That evening, I was scheduled to speak in Seattle at a motorcycle advocacy group meeting. In 2001, Seattle was ranked second in the country behind Washington DC for worst traffic delays. Have you seen a post-apocalyptic movie try to capture the utter stillness and silence of an abandoned metropolis? I assure you, no matter the movie, it didn’t do it justice. I rode through a ghost town. There were no planes in the sky. There were no cars on the road. There were no people on the sidewalks. There were no businesses open. Everything was still, quiet, and shuttered. Everyone was hunkered down, just waiting for what might happen next.
The next morning, I arrived at work two hours early to make sure I wasn’t late. The “short” line of cars attempting to enter the base was at the Trigger Avenue gate. It was over a mile long. I ended up just pushing my motorcycle, one car length at a time, the rest of the way to the gate. As the hours passed, the sailors and shipyard workers around me shared our experiences of the previous day. Most still had wide eyes and a stunned expression on their face.
The people I talked to had completely cleaned out their vehicles. They felt there was no need to complicate a tense situation or confuse nervous security guards. As the Marines with their M-16 rifles, undercar mirrors, and bomb-sniffing dogs got closer, the dogs started getting very excited. It turned out even highly trained dogs were still dogs, and still didn’t like motorcycles. The Marine in charge of the detail looked at me and jerked his head at the gate. “Get that thing out of here,” he grunted. I responded that I didn’t have any other way to get to work. “Fine!” he shouted. “Get that thing out of here!” Suitable chastened, I quickly followed orders. I was only two hours late that day.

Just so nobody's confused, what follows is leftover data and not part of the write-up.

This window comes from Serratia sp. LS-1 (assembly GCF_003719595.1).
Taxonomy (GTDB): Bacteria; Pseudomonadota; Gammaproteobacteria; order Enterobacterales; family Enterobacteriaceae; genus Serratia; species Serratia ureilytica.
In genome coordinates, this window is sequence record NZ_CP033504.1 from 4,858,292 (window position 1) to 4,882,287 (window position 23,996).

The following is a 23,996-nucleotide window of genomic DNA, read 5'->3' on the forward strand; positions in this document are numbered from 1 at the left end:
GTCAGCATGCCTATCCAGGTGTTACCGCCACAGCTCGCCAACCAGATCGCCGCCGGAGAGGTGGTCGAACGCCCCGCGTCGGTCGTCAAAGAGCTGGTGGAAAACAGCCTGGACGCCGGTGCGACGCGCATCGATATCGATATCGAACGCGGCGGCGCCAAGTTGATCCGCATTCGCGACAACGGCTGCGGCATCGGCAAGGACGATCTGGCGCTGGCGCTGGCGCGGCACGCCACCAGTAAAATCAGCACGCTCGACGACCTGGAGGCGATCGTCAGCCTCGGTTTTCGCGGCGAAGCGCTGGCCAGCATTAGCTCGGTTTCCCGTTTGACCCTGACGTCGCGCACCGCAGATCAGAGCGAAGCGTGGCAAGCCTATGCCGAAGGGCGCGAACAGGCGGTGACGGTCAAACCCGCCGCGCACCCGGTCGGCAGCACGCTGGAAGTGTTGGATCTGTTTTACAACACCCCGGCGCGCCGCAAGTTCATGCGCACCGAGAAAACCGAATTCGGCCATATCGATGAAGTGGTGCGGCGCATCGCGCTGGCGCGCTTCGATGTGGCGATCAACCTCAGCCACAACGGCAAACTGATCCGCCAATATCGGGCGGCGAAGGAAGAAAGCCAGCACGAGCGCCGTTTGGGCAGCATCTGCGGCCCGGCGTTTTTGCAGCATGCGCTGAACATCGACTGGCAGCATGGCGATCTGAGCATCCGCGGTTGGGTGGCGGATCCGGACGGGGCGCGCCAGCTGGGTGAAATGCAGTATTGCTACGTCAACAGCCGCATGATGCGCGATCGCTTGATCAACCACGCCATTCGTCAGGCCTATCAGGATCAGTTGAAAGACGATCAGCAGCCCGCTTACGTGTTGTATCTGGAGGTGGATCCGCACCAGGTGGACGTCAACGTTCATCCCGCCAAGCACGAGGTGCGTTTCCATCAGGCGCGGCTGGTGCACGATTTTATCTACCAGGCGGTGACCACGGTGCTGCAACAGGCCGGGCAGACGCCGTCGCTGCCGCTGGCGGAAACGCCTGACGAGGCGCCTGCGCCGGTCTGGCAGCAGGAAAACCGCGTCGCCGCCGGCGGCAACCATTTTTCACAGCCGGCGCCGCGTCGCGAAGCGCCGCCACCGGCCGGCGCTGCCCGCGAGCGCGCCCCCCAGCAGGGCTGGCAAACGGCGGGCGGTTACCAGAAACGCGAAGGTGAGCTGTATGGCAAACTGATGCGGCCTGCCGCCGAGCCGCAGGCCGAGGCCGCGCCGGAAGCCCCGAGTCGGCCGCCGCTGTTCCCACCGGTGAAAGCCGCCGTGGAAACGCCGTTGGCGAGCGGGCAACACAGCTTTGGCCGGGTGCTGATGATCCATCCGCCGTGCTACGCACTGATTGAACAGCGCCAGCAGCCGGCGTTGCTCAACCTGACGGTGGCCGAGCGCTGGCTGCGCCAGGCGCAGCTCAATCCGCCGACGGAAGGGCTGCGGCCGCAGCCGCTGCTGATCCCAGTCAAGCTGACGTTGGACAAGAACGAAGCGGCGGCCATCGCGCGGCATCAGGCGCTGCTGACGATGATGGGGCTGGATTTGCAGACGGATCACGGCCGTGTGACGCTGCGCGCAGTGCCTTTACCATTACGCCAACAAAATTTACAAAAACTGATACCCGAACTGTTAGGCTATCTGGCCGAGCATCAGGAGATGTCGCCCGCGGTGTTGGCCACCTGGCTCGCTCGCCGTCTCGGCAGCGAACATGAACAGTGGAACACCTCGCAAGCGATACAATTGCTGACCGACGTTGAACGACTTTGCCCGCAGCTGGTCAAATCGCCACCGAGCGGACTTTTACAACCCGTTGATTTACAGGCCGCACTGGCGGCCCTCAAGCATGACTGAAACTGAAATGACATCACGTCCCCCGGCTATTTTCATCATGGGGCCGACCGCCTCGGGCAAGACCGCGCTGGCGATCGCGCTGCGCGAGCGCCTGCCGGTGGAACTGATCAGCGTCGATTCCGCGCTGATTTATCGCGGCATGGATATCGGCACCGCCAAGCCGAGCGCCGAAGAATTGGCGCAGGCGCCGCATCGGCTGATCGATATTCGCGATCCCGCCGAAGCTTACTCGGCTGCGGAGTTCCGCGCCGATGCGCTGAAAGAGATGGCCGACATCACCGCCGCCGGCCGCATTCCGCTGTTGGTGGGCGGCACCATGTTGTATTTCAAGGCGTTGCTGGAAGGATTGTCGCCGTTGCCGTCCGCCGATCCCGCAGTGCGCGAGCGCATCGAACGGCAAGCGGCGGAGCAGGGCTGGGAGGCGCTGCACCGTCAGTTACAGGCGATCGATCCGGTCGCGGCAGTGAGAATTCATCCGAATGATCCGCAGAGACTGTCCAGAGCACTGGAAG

As heavy security became the new normal, the inspection process became more streamlined. Only random cars were selected for the detailed, thorough inspections. Each ship had to volunteer a few people to augment the security force to perform these inspections. Unfortunately for me, by this time I was driving a vintage Mustang to work. It was heavily modified and quite distinctive. Somehow it was “randomly” selected for inspection - Every. Single. Morning. It got to the point my chain of command didn’t believe me. I had to factor it into my commute time.
As frustrating as it was, you had to be patient with these guys. First, you didn’t want to blow up on them and get nightsticked or, even worse, reported to your command as non-compliant. These were young kids mostly. After all, who were the ships going to send? Young guys who weren’t qualified to do anything important. Top senior guys like me had to get their ships ready to go back to sea. It was pointless to get mad at a young kid because they liked your car and wanted to check it out. Eventually, it came to the point where I would tell them “I’d be happy to come by the barracks and show you what I’ve done with this car in detail. But right now I need to go to work.” These were just young kids who couldn’t grasp the significance of what had happened. They were still allowing their personal biases affect their performance of duties. The impact had not truly hit home yet.